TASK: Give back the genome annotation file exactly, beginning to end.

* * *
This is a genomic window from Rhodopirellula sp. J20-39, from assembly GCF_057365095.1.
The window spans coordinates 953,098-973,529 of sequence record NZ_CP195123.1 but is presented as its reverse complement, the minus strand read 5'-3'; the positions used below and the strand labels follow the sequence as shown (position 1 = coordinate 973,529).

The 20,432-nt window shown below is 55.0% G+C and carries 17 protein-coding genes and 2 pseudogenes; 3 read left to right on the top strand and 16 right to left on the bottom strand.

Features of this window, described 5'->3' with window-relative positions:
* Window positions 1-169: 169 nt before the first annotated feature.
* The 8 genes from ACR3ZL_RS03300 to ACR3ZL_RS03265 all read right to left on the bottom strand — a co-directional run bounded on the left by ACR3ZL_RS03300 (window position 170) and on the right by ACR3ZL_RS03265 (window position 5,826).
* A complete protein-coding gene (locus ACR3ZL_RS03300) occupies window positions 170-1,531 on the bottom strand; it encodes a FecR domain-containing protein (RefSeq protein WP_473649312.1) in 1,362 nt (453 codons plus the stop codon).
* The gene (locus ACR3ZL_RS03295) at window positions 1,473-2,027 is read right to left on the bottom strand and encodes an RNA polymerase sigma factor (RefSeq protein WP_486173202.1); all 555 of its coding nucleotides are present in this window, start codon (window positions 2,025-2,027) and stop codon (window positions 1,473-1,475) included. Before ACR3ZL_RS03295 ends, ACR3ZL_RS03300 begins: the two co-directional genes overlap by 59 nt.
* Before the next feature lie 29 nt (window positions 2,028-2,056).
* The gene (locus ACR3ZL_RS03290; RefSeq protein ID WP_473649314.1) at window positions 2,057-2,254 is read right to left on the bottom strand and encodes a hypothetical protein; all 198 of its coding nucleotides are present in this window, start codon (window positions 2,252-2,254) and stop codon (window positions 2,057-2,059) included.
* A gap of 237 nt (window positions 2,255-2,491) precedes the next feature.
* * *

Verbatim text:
This is a genomic window from Rhodopirellula sp. J20-39, from assembly GCF_057365095.1.
The window spans coordinates 953,098-973,529 of sequence record NZ_CP195123.1 but is presented as its reverse complement, the minus strand read 5'-3'; the positions used below and the strand labels follow the sequence as shown (position 1 = coordinate 973,529).

The 20,432-nt window shown below is 55.0% G+C and carries 17 protein-coding genes and 2 pseudogenes; 3 read left to right on the top strand and 16 right to left on the bottom strand.

Features of this window, described 5'->3' with window-relative positions:
* Window positions 1-169: 169 nt before the first annotated feature.
* The 8 genes from ACR3ZL_RS03300 to ACR3ZL_RS03265 all read right to left on the bottom strand — a co-directional run bounded on the left by ACR3ZL_RS03300 (window position 170) and on the right by ACR3ZL_RS03265 (window position 5,826).
* A complete protein-coding gene (locus ACR3ZL_RS03300) occupies window positions 170-1,531 on the bottom strand; it encodes a FecR domain-containing protein (RefSeq protein WP_473649312.1) in 1,362 nt (453 codons plus the stop codon).
* The gene (locus ACR3ZL_RS03295) at window positions 1,473-2,027 is read right to left on the bottom strand and encodes an RNA polymerase sigma factor (RefSeq protein WP_486173202.1); all 555 of its coding nucleotides are present in this window, start codon (window positions 2,025-2,027) and stop codon (window positions 1,473-1,475) included. Before ACR3ZL_RS03295 ends, ACR3ZL_RS03300 begins: the two co-directional genes overlap by 59 nt.
* Before the next feature lie 29 nt (window positions 2,028-2,056).
* The gene (locus ACR3ZL_RS03290; RefSeq protein ID WP_473649314.1) at window positions 2,057-2,254 is read right to left on the bottom strand and encodes a hypothetical protein; all 198 of its coding nucleotides are present in this window, start codon (window positions 2,252-2,254) and stop codon (window positions 2,057-2,059) included.
* A gap of 237 nt (window positions 2,255-2,491) precedes the next feature.